According to the United Nations(1), at least one woman out of three in the world has been beaten, forced to have sexual relations or otherwise brutalized during her lifetime. Indeed, violence is the main cause of death among women 16 to 44(2). By recently decreeing that violence towards women is one of the "ten subjects that the world does not hear enough about," the UN underscored that this violence represents a grave social problem throughout the world, and that it is vital we actively pursue our actions to try to eliminate it.

Violence towards women comes at considerable cost, for the health and social services, the criminal justice system and the labour sector. Ten years ago the cost was estimated at $4.2 billion per year in Canada, 87% of which were government expenditures.

Statistics on homicides in Canada, for the year 2003, indicate that nearly two thirds of the women murdered were killed by a partner with whom they had had intimate relations, and that 4.5 times more female partners than male partners were murdered(3).

About the CRI-VIFF

The Interdisciplinary Research Centre on Family Violence and Violence Against Women (CRI-VIFF) was created in the aftermath of the massacre at the Ecole Polytechnique in Montreal in 1989, during which 14 young women were murdered.

The CRI-VIFF constitutes an experiment in real partnership among universities and institutional and community organizations. Its operational structure is based on parity between the partners in the academic milieu (Universite de Montreal and Universite Laval) and those in practice (Association quebecoise d'etablissements de sante et de services sociaux (AQESSS) and Relais-femmes).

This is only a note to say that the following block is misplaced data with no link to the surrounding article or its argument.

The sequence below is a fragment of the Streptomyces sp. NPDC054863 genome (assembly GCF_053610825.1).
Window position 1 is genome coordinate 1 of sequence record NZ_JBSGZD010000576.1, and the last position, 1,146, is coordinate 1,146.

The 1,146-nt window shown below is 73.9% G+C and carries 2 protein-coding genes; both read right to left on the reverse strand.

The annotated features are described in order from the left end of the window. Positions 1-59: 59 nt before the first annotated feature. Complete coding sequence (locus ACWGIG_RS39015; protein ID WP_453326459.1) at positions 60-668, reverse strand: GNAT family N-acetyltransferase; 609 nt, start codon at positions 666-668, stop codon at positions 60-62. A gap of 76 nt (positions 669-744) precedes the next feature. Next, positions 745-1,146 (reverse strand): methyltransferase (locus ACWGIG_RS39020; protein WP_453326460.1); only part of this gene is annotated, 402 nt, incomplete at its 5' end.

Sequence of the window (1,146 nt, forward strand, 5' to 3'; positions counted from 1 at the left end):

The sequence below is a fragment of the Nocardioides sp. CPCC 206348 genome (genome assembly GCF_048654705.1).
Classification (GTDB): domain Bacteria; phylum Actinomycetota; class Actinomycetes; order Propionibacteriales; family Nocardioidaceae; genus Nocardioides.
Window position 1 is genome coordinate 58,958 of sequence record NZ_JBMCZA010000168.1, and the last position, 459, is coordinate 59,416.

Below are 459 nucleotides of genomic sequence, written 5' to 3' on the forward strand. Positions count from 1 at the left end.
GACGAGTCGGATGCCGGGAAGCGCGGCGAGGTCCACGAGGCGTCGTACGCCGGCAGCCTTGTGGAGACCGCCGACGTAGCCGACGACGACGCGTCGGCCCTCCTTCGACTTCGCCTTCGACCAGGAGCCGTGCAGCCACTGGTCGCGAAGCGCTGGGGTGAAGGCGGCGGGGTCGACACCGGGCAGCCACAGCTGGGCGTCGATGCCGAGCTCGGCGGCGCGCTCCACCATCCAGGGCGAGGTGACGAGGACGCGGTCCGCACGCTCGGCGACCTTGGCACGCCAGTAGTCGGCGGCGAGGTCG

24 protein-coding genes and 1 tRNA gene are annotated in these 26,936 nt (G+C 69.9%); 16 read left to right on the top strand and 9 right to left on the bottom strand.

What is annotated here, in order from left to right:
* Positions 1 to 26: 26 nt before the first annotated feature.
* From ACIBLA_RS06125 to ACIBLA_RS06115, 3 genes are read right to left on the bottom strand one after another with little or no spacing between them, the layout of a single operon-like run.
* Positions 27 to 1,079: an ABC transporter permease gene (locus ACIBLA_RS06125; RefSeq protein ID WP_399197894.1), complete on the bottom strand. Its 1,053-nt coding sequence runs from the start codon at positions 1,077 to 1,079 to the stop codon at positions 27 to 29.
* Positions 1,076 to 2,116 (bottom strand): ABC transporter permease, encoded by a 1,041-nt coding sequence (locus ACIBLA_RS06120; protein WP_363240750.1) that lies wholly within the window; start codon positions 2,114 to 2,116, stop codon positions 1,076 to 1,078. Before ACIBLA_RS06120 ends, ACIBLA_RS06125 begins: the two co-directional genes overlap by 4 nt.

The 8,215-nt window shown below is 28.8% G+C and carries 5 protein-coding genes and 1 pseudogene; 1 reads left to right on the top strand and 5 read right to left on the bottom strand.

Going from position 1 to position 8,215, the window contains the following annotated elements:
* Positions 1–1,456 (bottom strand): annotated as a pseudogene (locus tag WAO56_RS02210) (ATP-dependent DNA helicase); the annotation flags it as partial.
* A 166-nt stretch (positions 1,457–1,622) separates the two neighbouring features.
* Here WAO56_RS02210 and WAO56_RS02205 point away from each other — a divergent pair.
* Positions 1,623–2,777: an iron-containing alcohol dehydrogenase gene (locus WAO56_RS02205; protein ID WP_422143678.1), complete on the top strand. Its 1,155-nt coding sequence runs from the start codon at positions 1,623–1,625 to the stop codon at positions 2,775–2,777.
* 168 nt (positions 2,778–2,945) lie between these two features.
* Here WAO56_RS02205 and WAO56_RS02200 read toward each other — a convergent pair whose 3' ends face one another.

For more information about CRI-VIFF: www.criviff.qc.ca.

For more information about the conference: www.criviff.qc.ca/colloque.

REGISTRATION AND INFORMATION: The conference will be held from October 22 to 24, 2006, at Hotel Doubletree Plaza Montreal Centre-Ville, 505, rue Sherbrooke Est. The press room will be located in the Dufy room. Journalists who would like to attend can obtain the registration form on line at www.criviff.qc.ca/colloque/media_fr.asp.

To request an interview with a CRI-VIFF spokesperson or a lecturer, please contact Sophie Allard, Allard Hervieu Communication, at 514 808-9474 or at sa@ahcom.ca or Marie-Francoise Hervieu at 514 972-9112 or mfh@ahcom.ca.

By visiting the Web site, members of the media can also obtain a new information kit for journalists likely to cover events related to family violence. The kit is entitled La violence conjugale : des faits a rapporter, des mythes a deconstruire, une complexite a comprendre, and will also be available at the media registration table during the conference, and will also be the subject of a special workshop for journalists on Monday, October 23 at 2:00 PM. during the conference.

References

(1) UN, 2005

(2) Council of Europe, 2002

(3) Statistics Canada, 2004

Contact Information

  • Allard Hervieu Communication
    Sophie Allard
    514-808-9474
    sa@ahcom.ca
    or
    Allard Hervieu Communication
    Marie-Francoise Hervieu
    514-972-9112
    mfh@ahcom.ca